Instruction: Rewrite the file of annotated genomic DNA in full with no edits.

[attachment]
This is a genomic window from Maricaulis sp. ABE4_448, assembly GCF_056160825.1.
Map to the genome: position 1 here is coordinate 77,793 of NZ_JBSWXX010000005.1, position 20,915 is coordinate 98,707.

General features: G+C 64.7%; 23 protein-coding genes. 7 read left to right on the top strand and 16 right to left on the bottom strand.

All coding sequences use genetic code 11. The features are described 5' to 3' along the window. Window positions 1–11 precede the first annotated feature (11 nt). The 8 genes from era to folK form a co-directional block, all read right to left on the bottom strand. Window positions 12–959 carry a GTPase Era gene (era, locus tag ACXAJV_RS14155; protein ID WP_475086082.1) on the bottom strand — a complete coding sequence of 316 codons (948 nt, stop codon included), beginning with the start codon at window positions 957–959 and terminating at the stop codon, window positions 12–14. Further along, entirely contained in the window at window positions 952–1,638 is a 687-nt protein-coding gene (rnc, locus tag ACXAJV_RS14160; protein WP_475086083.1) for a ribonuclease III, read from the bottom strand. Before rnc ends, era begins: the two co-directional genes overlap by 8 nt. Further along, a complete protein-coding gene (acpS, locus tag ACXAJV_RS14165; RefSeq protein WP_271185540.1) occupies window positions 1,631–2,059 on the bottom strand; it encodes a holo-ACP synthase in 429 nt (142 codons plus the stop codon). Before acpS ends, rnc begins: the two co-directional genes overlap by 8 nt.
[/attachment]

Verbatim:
This is a genomic window from Maricaulis sp. ABE4_448, assembly GCF_056160825.1.
Map to the genome: position 1 here is coordinate 77,793 of NZ_JBSWXX010000005.1, position 20,915 is coordinate 98,707.

General features: G+C 64.7%; 23 protein-coding genes. 7 read left to right on the top strand and 16 right to left on the bottom strand.

All coding sequences use genetic code 11. The features are described 5' to 3' along the window. Window positions 1–11 precede the first annotated feature (11 nt). The 8 genes from era to folK form a co-directional block, all read right to left on the bottom strand. Window positions 12–959 carry a GTPase Era gene (era, locus tag ACXAJV_RS14155; protein ID WP_475086082.1) on the bottom strand — a complete coding sequence of 316 codons (948 nt, stop codon included), beginning with the start codon at window positions 957–959 and terminating at the stop codon, window positions 12–14. Further along, entirely contained in the window at window positions 952–1,638 is a 687-nt protein-coding gene (rnc, locus tag ACXAJV_RS14160; protein WP_475086083.1) for a ribonuclease III, read from the bottom strand. Before rnc ends, era begins: the two co-directional genes overlap by 8 nt. Further along, a complete protein-coding gene (acpS, locus tag ACXAJV_RS14165; RefSeq protein WP_271185540.1) occupies window positions 1,631–2,059 on the bottom strand; it encodes a holo-ACP synthase in 429 nt (142 codons plus the stop codon). Before acpS ends, rnc begins: the two co-directional genes overlap by 8 nt.